The Monarchy In Britain
A brief guide
The Pomp and Circumstance
For some there is justification for this undemocratic institution in its deep roots. If it has existed for a thousand years it must be laden with meaning and power. To remove it would therefore be to take away something essential to the nation.
We have seen how the royal family in fact have their roots outside of Britain. But what is more, much of the pomp and ceremony which helps give the family an aura of antiquity and importance has been invented in recent times.
The Invention of Tradition is a fascinating guide to the process. In the chapter on the British monarchy David Cannadine writes that "Ceremonial which was badly performed has now become so well staged-managed that the British have been able to persuade themselves (despite overwhelming historical evidence to the contrary) that they are good at ritual because they always have been."
Much of the royal pageantry that seems ancient developed in early 20th century Britain in a context of international competition in state ceremonials. Music was specially commissioned for royal occasions, choirs were trained and clergy began to dress up as they had not before. Much of the music that now seems to belong naturally to royal occasions was newly composed by Elgar for these purposes during this period.
Cannadine writes that "the biographies and reminiscences of late Victorian and Edwardian prelates contain full accounts of elaborate preparations for the great royal ceremonials - something conspicuously lacking in similar books by and about their predecessors." Indeed, by the time of Liz Windsor's crowning ceremony in 1952 it was necessary to hire some of the horse-drawn carriages from a film production company, because there were not enough real ones available.
Reginald Brett, secretary of the Office of Works from 1895 to 1902, who was responsible for planning every major state occasion for many years, praised king Edward 7 for his "promptness, imagination and invention" in the promotion of royal grandeur. It was Edward who made the state opening of parliament an occasion of such grandeur once again after a break of 50 year, grandeur in which the monarchy still has a central part.
This king's funeral was marked by another ceremonial innovation, the lying in state at Westminster Hall of the dead monarch. In 1925 the death of the monarch's wife brought another novelty - she also was afforded a state funeral, including lying-in-state and a procession through the streets of London. A quarter of a century later the royal spouse's funeral was further enhanced by a lying-in-state in Westminster Hall, a new honour.
The importance now afforded the monarch's children in the royal entertainments was also puffed up in the twentieth century. The marriage of princess Mary in 1912 was made into a public occasion that it had not been before. The duke of York described it as ‘no longer Mary's wedding, but (this from the papers) it is the "Abbey Wedding" or the "Royal Wedding" or the "National Wedding" or even the "People's Wedding".’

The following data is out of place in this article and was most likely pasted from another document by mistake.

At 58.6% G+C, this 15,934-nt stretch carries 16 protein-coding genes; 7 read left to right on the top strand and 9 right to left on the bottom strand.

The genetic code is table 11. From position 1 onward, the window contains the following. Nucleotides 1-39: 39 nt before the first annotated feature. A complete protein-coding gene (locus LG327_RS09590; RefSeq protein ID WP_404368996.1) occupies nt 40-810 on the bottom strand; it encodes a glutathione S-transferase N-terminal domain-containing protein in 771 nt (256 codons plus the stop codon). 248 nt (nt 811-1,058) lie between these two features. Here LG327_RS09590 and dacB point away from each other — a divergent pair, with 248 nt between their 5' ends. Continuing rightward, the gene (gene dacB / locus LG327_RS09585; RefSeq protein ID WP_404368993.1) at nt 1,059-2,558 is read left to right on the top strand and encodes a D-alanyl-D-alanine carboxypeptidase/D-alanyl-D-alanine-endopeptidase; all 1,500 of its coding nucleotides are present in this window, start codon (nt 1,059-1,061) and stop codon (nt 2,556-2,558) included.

"Jubilees," the periodic celebrations of a monarch's survival in office that are now a tiresome feature of life, are also took on their present importance in the last century. The jubilee to mark 25 years of office for George 5 had "no exact precedent" writes Cannadine. But suddenly the church service on jubilee day was "something very much like a Holy Communion" according to an admiring Ramsay Macdonald.
The investiture ceremony for the "Prince of Wales" is another example. Early in this century Prime Minister David Lloyd George decided to jazz-up an out-dated ceremony as a tactic to arouse national pride. According to the "Duke of Windsor" he "proposed that the ceremony be transformed into a spectacular Welsh pageant." A tailor was engaged to create "a fantastic costume . . . consisting of white satin breeches and a mantle and surcoat of purple velvet edged with ermine."
The BBC, ever a defender of the feudal system, has played an important part in ramping up support for the monarchical system with its reporting of ceremonial events. It's commentator, Richard Dimbleby, set the standard with an awed and reverential commentary on the lying-in-state of king George 5. Previous monarchs had not been assured of such a deferential attitude when they died. Television continued the process that radio began. Cannadine notes that while this medium has tended to point up the human foibles of politicians it has enhanced the "fairytale splendour" of the monarchy by bringing that splendour in full colour into the living rooms of the people.
Even the Royal Mail was a late comer to marking royal occasions. Only in 1935 did it begin to issue special stamps for jubilees, coronations and weddings.
The honours system, through which the monarch makes awards to loyal subjects, was also expanded in this period. The Order of Merit, and Companions of Honour are not ancient honours but recent creations.
The ceremony bolsters the monarchy, of course. But it can reinforce national self deception. At the time of the 1977 jubilee the Daily Mirror wrote, rather pathetically, "Britain may have lost out on a number of things, but we can still show the world a clean pair of heels when it comes to ceremonial." In 1952, when Liz was crowned, an American commentator had expressed that feeling rather less sentimentally. The show, he wrote, had in part been "put on by the British for a psychological boost to their somewhat shaky empire."
* David Cannadine’s "The Context, Performance and Meaning of Ritual: The British Monarchy and the ‘Invention of Tradition’, c. 1820-1977" published in "The Invention of Tradition."
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The BBC and the monarchy
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